On 02/22/2012 11:10 AM, Jay Levitt wrote:
N.B.: Windows has at least two clock APIs, timeGetTime and
QueryPerformanceCounters (and probably more, these days). They rely on
different hardware clocks, and can get out of sync with each other;
meanwhile, QueryPerformanceCounters can get out of sync with itself on
(older?) multi-CPU boards.

The PostgreSQL wrapper in src/include/portability/instr_time.h uses QueryPerformanceCounter and QueryPerformanceFrequency in a way that the result can be used similarly to how deltas in UNIX dates are returned.

As far as I've been able to tell, there aren't any issues unique to Windows there. Multiple cores can have their TSC results get out of sync on Windows for the same reason they do on Linux systems, and there's also the same frequency/temperature issues.

Newer versions of Windows can use TSC, older versions only use HPET or ACPI on older versions, and there's some ability to force bad TSC units to use ACPI instead:


There is a lot of questionable behavior if you try to use the better timers in Windows XP; check out the obnoxious foot note about XP SP3 at http://en.wikipedia.org/wiki/High_Precision_Event_Timer for example.

Since there's little you can do about--it's not even possible to figure out which timer is being used easily--I didn't see any easy ways to document what Windows does here, in a way that helped anyone. For the most part, you get the best timer Windows has a driver for with QueryPerformanceCounter, and that's what the PostgreSQL code uses. The information I gave about how newer systems can have more accurate timing is still accurate. Maybe it would be useful to add something pointing out that newer Windows versions tend to support faster timers, too. That's something I assume people would guess from what I already wrote, it may be worth stating explicitly though.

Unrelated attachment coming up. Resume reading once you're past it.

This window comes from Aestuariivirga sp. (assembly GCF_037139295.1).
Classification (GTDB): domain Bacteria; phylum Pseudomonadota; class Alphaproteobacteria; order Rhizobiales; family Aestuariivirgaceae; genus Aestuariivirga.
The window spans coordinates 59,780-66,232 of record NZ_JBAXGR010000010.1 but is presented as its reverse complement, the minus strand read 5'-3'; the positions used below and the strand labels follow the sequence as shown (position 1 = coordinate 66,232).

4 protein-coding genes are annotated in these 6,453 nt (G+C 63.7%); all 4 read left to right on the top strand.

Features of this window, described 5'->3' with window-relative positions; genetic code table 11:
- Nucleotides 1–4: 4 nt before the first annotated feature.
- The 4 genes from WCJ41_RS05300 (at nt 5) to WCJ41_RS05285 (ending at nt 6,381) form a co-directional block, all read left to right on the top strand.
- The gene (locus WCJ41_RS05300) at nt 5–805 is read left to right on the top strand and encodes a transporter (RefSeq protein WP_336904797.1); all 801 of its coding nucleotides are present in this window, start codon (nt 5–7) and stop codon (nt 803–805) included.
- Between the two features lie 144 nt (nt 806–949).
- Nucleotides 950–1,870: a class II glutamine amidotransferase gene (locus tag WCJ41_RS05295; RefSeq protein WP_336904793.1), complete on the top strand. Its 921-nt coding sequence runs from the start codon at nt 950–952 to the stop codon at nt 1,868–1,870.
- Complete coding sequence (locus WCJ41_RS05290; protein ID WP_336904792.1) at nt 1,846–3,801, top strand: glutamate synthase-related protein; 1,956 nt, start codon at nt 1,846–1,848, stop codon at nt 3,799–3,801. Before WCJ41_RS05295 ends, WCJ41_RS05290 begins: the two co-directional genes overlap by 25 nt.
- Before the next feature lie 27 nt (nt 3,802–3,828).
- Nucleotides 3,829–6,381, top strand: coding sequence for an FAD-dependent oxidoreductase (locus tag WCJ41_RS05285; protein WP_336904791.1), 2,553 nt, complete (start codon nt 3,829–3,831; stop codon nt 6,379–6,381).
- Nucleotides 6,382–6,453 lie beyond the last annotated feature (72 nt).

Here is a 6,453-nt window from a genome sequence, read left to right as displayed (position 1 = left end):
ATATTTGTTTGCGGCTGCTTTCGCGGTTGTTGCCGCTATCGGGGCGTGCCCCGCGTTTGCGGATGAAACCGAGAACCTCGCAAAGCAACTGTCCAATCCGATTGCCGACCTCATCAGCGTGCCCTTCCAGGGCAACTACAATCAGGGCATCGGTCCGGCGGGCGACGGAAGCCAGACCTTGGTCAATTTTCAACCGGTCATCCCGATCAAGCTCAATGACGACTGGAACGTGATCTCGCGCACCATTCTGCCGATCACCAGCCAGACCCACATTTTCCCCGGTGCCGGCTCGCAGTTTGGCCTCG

Greg Smith   2ndQuadrant US    g...@2ndquadrant.com   Baltimore, MD
PostgreSQL Training, Services, and 24x7 Support www.2ndQuadrant.com

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